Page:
The rectangular openings are for air conditioning vents. Recessed lights will be cut into these boards as well, four on each side of the skylight.

Speaking of lights, the power company came out this week and dug up my entire driveway to bury the permanent electric lines:

Within an hour the trench was covered back up, and a new conduit ran to the meter.

See the guy standing near the stone wall in the first photo of the trench above? That's my tile guy. He worked the kitchen floor first:

As mentioned in the last post, this tile is a natural stone called travertine, in this case quarried in Turkey. I selected the 4x4-inch nominal tile size so that it would work with the four-inch brick and 12-inch column baseplates.

The whole house is organized on a four-inch grid, which can be seen in the brick edging, but is now made even more clear by this tile; the house's organizational module becomes visible here in its most basic and pure form. There are exactly three tiles per column base plate, nine tiles between base plates in the hall, three tiles per 12-inch brick, and so on.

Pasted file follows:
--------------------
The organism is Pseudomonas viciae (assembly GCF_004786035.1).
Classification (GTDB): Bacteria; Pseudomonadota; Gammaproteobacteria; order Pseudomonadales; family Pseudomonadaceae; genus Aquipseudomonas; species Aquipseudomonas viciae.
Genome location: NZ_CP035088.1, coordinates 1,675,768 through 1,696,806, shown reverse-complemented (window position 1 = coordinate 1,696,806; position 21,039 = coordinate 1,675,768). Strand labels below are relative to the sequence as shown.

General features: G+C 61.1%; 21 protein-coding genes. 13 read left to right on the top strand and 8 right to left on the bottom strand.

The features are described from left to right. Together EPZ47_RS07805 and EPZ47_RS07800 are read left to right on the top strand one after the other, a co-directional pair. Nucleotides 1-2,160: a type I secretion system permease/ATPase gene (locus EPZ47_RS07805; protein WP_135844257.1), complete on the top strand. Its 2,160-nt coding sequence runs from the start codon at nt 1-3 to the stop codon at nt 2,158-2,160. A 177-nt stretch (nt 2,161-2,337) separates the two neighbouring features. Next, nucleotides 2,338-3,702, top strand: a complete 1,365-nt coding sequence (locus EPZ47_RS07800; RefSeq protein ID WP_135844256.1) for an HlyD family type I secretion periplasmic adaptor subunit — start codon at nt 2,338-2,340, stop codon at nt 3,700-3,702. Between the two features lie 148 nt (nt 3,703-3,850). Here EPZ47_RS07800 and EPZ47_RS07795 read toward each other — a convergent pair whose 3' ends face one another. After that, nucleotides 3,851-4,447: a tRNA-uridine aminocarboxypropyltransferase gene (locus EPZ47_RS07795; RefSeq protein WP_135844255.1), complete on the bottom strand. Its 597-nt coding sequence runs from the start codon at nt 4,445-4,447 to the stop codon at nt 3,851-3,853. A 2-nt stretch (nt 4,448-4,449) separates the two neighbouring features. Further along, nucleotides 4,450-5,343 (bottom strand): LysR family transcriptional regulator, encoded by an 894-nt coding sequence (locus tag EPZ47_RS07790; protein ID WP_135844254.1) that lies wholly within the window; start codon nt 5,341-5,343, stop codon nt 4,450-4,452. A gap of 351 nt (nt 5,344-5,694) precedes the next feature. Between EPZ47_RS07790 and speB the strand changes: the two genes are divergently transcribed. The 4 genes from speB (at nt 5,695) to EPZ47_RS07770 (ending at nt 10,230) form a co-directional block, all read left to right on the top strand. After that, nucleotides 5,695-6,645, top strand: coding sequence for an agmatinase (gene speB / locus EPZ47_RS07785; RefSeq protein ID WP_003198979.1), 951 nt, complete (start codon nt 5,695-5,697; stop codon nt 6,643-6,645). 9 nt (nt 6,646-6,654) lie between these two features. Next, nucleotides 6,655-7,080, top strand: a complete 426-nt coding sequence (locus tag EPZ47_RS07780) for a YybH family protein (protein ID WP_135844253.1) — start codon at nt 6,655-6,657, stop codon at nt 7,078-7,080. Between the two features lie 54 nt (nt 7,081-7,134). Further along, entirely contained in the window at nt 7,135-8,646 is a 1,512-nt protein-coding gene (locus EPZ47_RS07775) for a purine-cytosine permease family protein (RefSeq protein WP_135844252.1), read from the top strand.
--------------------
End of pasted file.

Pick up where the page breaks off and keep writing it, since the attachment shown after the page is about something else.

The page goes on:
The nine-square grid design (and unintended crosses) that show up in the brick patterning, and even inspired the Great Room floor plan, are here, but in the abstract; the imagination is free to find them wherever it will.

The joints in the tile had to be pretty tight, but they do line up with the brick joints - completing the grid's path that up to now has been seen running up the walls as studs and nails, across the ceiling as joists, and back down as window frames and bricks. So this tile completes the "circle" of this four-inch order, extending it across the floor from wall to wall.

Not a single tile across this entire floor had to be cut. Hallelujah. And amen.

The tile extends into the laundry and mechanical area as well.

I like the color variation in this stone. The tiles that have more gold in them highlight the yellow/orange of the wall boards, and tiles that have more brown and violet will match the walnut cabinets.

Once the tile is grouted and sealed, the mechanical contractor can finish the A/C system - since the air handler has to be set on the tile floor. Then the electrical contractor can run power to the air handler and heat pump, and install switches and lights. Then the plumber can put in toilets and sinks. Then I can move in. I never imagined so much would depend on finishing floor tile.